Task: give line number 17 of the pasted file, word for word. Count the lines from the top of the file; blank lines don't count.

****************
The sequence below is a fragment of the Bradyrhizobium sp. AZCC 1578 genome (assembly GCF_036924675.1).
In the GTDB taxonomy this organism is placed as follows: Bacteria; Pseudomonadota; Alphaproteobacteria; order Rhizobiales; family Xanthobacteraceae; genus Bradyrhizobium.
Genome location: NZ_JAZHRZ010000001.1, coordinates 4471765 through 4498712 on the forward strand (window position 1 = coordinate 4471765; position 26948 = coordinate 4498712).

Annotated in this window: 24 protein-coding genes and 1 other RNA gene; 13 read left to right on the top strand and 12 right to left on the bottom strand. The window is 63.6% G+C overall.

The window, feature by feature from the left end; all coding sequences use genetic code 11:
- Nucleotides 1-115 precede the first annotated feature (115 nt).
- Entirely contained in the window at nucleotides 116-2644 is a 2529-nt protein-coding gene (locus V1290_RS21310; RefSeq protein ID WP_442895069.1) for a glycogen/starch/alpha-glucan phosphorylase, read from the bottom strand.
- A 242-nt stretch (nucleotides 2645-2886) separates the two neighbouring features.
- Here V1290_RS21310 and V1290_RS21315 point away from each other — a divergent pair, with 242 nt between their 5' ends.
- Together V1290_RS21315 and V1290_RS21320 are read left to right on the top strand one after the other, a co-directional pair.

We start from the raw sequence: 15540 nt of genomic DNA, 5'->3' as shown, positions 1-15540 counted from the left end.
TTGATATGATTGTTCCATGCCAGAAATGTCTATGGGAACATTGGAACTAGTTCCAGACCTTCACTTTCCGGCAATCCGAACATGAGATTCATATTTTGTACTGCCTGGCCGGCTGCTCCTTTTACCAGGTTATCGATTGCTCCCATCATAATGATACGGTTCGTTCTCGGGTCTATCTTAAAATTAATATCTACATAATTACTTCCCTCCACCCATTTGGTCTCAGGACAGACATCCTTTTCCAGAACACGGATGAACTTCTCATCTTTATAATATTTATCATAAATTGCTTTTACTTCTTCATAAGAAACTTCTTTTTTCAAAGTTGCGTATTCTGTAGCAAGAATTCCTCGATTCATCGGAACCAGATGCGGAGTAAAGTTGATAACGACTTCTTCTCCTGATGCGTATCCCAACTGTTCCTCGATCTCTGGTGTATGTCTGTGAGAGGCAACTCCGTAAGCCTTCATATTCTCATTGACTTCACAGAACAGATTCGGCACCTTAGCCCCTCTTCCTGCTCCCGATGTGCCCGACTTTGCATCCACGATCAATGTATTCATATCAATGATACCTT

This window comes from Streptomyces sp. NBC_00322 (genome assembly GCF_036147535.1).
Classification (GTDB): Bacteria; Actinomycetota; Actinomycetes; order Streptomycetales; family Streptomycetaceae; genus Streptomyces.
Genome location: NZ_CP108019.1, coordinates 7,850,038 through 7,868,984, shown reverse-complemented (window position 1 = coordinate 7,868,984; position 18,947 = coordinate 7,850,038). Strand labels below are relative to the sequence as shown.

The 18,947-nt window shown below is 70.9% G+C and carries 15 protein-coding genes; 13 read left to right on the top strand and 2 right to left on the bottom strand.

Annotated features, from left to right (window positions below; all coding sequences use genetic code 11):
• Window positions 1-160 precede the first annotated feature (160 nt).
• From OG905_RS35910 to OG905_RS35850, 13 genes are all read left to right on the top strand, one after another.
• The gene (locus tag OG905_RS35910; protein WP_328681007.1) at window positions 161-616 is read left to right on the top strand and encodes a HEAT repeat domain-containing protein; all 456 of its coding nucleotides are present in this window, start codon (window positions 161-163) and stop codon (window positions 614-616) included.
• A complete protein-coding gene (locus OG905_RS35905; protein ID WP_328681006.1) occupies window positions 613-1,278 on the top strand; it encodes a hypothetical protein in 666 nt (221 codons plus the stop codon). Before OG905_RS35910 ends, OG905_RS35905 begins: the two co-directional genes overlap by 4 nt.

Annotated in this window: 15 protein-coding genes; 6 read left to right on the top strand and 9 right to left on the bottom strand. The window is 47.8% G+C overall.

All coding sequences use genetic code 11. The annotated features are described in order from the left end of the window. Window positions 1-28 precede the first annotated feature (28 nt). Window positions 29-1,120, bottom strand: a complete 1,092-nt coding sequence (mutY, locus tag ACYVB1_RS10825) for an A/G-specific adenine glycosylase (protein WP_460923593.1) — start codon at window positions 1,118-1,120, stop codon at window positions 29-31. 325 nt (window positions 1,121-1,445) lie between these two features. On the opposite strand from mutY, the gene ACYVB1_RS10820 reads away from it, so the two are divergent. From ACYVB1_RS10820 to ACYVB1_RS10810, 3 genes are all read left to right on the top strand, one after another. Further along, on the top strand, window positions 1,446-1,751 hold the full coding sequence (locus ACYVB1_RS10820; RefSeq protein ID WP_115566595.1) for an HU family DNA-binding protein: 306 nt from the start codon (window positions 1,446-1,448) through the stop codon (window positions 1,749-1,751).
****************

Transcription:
Annotated features, from left to right (window positions below; all coding sequences use genetic code 11):